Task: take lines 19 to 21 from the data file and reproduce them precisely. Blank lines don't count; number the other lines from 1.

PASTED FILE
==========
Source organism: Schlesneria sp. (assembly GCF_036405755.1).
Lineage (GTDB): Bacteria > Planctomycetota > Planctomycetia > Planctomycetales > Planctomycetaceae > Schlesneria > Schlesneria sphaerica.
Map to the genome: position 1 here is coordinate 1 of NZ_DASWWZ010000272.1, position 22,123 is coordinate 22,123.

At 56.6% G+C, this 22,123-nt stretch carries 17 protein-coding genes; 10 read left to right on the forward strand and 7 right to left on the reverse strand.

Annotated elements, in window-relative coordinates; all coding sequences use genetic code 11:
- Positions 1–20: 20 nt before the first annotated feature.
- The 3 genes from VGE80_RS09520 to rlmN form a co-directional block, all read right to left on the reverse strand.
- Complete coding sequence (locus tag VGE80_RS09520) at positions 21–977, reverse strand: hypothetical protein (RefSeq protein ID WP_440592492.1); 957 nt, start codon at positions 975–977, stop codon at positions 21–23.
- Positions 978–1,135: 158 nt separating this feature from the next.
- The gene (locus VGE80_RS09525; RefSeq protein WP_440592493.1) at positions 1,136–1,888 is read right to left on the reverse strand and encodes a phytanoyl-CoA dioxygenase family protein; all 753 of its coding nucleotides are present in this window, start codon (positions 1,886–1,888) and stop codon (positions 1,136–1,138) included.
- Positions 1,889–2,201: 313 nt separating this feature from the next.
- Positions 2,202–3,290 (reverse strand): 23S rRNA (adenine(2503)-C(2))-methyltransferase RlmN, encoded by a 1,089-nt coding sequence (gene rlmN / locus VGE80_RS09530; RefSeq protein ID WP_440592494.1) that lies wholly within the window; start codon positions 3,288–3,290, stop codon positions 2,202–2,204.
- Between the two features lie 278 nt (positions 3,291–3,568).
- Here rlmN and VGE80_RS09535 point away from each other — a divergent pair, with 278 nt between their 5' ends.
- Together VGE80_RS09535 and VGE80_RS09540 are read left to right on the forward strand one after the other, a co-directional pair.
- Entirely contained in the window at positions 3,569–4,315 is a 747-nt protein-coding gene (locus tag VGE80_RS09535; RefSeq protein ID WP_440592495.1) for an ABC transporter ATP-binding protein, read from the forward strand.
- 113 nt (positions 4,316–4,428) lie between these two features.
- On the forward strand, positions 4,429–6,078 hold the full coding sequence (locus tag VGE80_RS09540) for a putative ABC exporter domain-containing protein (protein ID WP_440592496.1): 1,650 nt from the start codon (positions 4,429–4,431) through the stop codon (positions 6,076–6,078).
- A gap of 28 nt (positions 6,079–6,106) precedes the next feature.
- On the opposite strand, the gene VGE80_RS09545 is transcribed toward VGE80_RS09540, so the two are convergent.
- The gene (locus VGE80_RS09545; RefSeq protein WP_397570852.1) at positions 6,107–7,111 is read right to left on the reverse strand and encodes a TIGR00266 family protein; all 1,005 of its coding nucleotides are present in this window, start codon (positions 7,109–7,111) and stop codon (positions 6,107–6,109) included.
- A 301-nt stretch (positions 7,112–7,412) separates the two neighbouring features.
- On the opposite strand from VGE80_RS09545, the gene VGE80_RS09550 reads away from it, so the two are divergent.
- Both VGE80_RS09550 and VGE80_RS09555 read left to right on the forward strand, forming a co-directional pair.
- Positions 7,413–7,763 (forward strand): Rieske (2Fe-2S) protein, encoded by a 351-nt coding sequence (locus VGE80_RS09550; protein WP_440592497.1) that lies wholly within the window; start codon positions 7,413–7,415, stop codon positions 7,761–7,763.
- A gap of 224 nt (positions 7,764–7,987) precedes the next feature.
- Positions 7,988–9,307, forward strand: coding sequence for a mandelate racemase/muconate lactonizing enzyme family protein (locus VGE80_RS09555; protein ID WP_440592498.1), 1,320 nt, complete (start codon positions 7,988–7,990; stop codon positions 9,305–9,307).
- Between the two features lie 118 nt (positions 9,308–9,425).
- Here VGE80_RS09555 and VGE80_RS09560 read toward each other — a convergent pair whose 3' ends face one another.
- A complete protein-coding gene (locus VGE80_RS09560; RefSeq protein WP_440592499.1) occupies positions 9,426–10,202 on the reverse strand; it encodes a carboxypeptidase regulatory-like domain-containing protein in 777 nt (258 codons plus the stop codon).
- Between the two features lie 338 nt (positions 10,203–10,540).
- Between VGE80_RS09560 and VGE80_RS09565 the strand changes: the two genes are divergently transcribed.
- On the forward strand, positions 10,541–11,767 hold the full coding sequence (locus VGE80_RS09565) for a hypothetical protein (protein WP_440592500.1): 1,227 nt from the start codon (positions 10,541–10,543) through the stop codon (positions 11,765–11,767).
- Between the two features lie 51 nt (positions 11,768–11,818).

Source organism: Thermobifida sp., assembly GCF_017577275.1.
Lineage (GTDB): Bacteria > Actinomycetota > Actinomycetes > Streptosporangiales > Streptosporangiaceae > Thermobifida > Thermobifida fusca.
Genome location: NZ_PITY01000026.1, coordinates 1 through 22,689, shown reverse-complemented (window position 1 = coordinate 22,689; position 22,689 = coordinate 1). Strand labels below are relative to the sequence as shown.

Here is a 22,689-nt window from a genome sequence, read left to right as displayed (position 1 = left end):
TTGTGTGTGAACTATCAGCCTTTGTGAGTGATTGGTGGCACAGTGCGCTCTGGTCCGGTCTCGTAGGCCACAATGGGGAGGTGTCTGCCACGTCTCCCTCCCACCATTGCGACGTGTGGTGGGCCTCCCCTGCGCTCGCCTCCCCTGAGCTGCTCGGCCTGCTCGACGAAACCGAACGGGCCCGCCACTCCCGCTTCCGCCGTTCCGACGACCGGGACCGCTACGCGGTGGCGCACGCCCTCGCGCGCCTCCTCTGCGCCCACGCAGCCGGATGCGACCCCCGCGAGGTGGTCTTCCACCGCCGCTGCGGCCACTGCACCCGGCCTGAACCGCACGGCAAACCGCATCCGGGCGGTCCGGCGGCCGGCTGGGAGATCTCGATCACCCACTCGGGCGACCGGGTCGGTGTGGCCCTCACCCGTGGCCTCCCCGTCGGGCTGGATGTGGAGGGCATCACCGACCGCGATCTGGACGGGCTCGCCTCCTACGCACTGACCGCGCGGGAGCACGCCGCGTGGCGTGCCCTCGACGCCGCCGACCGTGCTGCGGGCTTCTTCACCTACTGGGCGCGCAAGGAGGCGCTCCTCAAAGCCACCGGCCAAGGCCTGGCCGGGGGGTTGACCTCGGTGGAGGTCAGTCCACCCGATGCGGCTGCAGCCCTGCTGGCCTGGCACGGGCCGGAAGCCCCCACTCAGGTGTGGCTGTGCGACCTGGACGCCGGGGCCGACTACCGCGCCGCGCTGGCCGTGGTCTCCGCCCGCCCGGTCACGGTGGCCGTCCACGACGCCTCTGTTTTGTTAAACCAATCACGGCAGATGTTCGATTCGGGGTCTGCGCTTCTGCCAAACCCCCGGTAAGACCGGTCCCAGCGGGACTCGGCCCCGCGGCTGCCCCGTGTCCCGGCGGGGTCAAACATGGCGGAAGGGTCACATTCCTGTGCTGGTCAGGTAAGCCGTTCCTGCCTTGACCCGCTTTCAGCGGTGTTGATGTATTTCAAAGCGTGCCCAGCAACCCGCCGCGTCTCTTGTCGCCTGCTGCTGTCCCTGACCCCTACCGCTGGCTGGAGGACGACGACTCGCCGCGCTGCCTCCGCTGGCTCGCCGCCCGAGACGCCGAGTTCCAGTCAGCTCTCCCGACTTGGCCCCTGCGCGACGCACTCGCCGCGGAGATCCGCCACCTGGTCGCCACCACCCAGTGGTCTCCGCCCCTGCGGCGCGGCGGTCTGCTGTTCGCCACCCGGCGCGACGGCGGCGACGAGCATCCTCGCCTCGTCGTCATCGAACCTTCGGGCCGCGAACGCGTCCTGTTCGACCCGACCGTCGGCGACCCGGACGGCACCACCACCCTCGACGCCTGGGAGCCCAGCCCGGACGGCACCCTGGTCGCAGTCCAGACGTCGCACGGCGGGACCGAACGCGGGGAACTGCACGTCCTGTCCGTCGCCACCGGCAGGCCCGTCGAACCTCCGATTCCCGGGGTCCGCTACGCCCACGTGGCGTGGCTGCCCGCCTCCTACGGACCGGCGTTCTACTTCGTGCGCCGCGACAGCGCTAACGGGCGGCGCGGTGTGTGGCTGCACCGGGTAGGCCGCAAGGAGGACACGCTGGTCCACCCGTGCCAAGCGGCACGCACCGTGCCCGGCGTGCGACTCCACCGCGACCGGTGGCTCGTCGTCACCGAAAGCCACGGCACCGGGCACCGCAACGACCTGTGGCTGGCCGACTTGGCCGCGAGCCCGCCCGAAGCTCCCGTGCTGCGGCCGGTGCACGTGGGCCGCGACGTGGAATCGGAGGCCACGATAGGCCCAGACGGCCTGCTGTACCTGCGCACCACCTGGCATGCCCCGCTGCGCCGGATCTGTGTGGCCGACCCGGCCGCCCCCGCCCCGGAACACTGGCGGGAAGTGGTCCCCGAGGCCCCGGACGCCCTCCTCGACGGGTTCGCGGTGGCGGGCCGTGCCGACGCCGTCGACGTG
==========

- A gap of 28 nt (positions 6,079–6,106) precedes the next feature.
- On the opposite strand, the gene VGE80_RS09545 is transcribed toward VGE80_RS09540, so the two are convergent.
- The gene (locus VGE80_RS09545; RefSeq protein WP_397570852.1) at positions 6,107–7,111 is read right to left on the reverse strand and encodes a TIGR00266 family protein; all 1,005 of its coding nucleotides are present in this window, start codon (positions 7,109–7,111) and stop codon (positions 6,107–6,109) included.